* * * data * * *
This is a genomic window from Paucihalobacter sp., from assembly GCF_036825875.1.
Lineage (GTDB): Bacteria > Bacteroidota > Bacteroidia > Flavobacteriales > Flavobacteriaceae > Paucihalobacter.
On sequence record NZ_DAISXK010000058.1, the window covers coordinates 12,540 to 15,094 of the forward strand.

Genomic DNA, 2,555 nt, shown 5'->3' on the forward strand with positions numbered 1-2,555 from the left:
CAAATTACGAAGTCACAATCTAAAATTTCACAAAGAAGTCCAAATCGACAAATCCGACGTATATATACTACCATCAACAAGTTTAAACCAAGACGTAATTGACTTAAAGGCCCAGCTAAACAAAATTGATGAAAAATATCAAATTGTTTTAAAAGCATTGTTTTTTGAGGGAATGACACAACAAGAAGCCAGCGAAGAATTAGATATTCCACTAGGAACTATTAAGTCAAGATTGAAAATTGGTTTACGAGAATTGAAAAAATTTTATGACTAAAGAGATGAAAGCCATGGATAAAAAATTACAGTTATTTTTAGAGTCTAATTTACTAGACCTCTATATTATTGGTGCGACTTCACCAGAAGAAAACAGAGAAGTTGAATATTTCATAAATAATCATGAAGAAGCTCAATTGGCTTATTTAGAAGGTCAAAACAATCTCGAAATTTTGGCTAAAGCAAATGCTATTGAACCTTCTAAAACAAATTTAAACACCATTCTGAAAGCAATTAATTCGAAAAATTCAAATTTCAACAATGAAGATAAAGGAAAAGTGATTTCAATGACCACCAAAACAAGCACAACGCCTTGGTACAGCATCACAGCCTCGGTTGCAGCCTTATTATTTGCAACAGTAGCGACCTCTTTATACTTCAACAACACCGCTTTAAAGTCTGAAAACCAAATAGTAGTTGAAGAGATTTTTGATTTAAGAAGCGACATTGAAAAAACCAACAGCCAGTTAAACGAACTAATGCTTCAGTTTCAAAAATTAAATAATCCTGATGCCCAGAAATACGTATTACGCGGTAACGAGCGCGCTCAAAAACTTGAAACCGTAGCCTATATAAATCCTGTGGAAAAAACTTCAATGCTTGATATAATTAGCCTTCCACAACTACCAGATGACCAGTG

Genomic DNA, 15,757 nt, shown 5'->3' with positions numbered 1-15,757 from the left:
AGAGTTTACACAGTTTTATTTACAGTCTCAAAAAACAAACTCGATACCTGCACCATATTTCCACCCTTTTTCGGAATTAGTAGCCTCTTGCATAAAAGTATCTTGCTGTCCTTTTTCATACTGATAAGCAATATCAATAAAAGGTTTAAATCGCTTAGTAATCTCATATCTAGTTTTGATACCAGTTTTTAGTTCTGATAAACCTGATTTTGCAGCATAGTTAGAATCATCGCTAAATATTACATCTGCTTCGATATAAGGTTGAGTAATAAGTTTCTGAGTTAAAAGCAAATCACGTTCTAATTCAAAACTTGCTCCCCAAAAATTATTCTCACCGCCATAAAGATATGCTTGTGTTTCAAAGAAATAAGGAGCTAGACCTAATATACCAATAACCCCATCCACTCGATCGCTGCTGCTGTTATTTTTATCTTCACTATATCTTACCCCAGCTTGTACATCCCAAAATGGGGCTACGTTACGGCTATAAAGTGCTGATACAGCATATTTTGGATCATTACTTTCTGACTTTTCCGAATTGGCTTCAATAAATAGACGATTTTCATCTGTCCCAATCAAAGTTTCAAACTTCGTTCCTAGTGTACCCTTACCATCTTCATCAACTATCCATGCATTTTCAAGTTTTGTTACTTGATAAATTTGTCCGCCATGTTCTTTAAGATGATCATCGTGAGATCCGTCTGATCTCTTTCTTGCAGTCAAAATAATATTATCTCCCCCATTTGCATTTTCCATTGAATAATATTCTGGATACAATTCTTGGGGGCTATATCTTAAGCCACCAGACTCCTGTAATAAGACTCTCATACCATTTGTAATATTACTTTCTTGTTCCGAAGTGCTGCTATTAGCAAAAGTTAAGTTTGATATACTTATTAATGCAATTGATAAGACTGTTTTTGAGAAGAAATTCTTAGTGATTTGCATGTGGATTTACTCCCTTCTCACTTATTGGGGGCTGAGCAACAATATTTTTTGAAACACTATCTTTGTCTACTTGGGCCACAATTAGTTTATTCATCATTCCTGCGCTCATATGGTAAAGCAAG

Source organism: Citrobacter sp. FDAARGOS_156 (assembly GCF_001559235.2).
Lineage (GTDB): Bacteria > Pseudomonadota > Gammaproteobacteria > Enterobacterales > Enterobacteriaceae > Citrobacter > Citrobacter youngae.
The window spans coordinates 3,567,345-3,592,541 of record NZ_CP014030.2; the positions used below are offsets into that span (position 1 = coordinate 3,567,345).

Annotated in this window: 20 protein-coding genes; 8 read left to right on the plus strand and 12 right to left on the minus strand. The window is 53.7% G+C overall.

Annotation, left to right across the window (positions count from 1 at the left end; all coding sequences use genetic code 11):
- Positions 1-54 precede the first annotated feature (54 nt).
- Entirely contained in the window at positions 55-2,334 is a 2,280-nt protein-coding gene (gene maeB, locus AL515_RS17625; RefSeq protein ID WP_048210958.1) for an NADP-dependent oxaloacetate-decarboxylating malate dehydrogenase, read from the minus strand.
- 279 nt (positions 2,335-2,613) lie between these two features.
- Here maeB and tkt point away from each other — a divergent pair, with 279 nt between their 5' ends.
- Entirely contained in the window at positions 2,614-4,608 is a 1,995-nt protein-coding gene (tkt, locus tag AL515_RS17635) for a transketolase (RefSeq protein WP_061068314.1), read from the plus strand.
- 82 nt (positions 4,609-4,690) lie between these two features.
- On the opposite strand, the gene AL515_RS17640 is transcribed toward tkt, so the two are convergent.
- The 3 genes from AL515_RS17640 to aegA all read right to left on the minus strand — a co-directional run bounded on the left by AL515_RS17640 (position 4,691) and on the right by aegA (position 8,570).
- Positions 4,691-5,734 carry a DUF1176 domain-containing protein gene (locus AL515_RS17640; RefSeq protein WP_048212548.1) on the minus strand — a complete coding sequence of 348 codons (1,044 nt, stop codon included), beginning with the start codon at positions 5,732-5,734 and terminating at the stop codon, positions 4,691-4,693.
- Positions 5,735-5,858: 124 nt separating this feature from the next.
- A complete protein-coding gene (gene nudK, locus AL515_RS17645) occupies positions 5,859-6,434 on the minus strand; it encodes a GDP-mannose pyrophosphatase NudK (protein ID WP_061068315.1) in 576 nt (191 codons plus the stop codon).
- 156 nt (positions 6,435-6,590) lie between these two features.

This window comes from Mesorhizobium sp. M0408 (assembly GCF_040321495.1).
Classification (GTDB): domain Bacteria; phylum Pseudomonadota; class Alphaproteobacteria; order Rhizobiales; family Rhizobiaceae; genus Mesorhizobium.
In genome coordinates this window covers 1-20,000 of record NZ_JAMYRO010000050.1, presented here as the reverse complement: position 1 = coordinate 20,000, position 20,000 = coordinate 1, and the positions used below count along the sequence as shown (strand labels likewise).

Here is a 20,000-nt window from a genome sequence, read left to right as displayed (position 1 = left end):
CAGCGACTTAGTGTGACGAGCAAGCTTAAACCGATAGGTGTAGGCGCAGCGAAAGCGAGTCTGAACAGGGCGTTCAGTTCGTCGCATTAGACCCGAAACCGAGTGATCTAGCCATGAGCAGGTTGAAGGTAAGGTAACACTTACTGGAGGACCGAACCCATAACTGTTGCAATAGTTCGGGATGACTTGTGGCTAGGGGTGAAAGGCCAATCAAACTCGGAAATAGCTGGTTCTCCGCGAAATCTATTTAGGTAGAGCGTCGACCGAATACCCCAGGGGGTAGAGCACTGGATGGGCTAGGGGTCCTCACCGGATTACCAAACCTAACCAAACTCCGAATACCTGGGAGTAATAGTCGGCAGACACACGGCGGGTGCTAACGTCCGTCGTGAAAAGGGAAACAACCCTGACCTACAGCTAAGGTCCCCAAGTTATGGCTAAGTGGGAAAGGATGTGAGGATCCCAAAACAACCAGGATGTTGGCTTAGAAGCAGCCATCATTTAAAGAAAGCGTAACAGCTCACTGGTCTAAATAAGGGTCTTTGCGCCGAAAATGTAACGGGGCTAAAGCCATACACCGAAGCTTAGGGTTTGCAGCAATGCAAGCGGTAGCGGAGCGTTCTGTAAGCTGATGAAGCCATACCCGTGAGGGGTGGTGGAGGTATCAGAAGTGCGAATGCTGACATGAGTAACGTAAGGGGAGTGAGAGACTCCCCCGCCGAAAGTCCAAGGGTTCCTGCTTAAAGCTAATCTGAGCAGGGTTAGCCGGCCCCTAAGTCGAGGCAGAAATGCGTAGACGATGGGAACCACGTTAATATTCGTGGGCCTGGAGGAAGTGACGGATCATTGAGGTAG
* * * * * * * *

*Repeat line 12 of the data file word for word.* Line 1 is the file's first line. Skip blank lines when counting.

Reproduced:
Annotation, left to right across the window (positions count from 1 at the left end; all coding sequences use genetic code 11):